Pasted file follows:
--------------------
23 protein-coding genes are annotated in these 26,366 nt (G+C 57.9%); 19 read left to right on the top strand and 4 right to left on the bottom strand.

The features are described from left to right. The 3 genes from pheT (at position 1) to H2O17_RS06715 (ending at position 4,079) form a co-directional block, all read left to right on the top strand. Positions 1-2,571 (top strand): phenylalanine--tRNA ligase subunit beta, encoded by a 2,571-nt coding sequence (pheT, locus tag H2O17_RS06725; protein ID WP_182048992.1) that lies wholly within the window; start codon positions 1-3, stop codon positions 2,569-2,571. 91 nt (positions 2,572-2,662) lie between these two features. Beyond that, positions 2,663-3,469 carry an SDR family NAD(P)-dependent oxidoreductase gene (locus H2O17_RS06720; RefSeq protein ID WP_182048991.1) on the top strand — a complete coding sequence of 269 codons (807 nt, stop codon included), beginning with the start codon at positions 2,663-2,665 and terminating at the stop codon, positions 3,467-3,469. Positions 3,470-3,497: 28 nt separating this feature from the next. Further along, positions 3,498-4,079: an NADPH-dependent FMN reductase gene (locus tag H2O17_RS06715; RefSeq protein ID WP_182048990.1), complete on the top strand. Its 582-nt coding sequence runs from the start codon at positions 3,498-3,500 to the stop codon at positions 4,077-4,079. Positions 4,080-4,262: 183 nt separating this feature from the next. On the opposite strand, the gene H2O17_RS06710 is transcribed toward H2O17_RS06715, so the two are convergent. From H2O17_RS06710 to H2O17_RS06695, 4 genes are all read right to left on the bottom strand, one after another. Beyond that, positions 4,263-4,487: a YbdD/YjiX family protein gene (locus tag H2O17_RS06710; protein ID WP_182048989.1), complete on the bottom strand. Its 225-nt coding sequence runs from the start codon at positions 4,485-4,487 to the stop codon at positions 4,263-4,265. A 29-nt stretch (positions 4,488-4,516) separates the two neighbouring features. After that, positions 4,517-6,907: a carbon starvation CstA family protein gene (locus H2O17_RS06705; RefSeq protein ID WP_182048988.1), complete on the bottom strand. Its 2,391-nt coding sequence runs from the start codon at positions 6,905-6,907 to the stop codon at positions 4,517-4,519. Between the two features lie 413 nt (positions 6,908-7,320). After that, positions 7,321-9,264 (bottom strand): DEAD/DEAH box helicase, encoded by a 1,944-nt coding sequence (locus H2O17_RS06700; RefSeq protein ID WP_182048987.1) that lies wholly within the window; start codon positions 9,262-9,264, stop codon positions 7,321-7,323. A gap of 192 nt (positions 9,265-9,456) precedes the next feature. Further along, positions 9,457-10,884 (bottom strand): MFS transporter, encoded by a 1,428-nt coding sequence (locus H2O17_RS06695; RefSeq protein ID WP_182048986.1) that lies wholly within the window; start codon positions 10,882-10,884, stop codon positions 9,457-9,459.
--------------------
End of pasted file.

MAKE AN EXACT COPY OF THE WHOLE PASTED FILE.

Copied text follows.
23 protein-coding genes are annotated in these 26,366 nt (G+C 57.9%); 19 read left to right on the top strand and 4 right to left on the bottom strand.

The features are described from left to right. The 3 genes from pheT (at position 1) to H2O17_RS06715 (ending at position 4,079) form a co-directional block, all read left to right on the top strand. Positions 1-2,571 (top strand): phenylalanine--tRNA ligase subunit beta, encoded by a 2,571-nt coding sequence (pheT, locus tag H2O17_RS06725; protein ID WP_182048992.1) that lies wholly within the window; start codon positions 1-3, stop codon positions 2,569-2,571. 91 nt (positions 2,572-2,662) lie between these two features. Beyond that, positions 2,663-3,469 carry an SDR family NAD(P)-dependent oxidoreductase gene (locus H2O17_RS06720; RefSeq protein ID WP_182048991.1) on the top strand — a complete coding sequence of 269 codons (807 nt, stop codon included), beginning with the start codon at positions 2,663-2,665 and terminating at the stop codon, positions 3,467-3,469. Positions 3,470-3,497: 28 nt separating this feature from the next. Further along, positions 3,498-4,079: an NADPH-dependent FMN reductase gene (locus tag H2O17_RS06715; RefSeq protein ID WP_182048990.1), complete on the top strand. Its 582-nt coding sequence runs from the start codon at positions 3,498-3,500 to the stop codon at positions 4,077-4,079. Positions 4,080-4,262: 183 nt separating this feature from the next. On the opposite strand, the gene H2O17_RS06710 is transcribed toward H2O17_RS06715, so the two are convergent. From H2O17_RS06710 to H2O17_RS06695, 4 genes are all read right to left on the bottom strand, one after another. Beyond that, positions 4,263-4,487: a YbdD/YjiX family protein gene (locus tag H2O17_RS06710; protein ID WP_182048989.1), complete on the bottom strand. Its 225-nt coding sequence runs from the start codon at positions 4,485-4,487 to the stop codon at positions 4,263-4,265. A 29-nt stretch (positions 4,488-4,516) separates the two neighbouring features. After that, positions 4,517-6,907: a carbon starvation CstA family protein gene (locus H2O17_RS06705; RefSeq protein ID WP_182048988.1), complete on the bottom strand. Its 2,391-nt coding sequence runs from the start codon at positions 6,905-6,907 to the stop codon at positions 4,517-4,519. Between the two features lie 413 nt (positions 6,908-7,320). After that, positions 7,321-9,264 (bottom strand): DEAD/DEAH box helicase, encoded by a 1,944-nt coding sequence (locus H2O17_RS06700; RefSeq protein ID WP_182048987.1) that lies wholly within the window; start codon positions 9,262-9,264, stop codon positions 7,321-7,323. A gap of 192 nt (positions 9,265-9,456) precedes the next feature. Further along, positions 9,457-10,884 (bottom strand): MFS transporter, encoded by a 1,428-nt coding sequence (locus H2O17_RS06695; RefSeq protein ID WP_182048986.1) that lies wholly within the window; start codon positions 10,882-10,884, stop codon positions 9,457-9,459.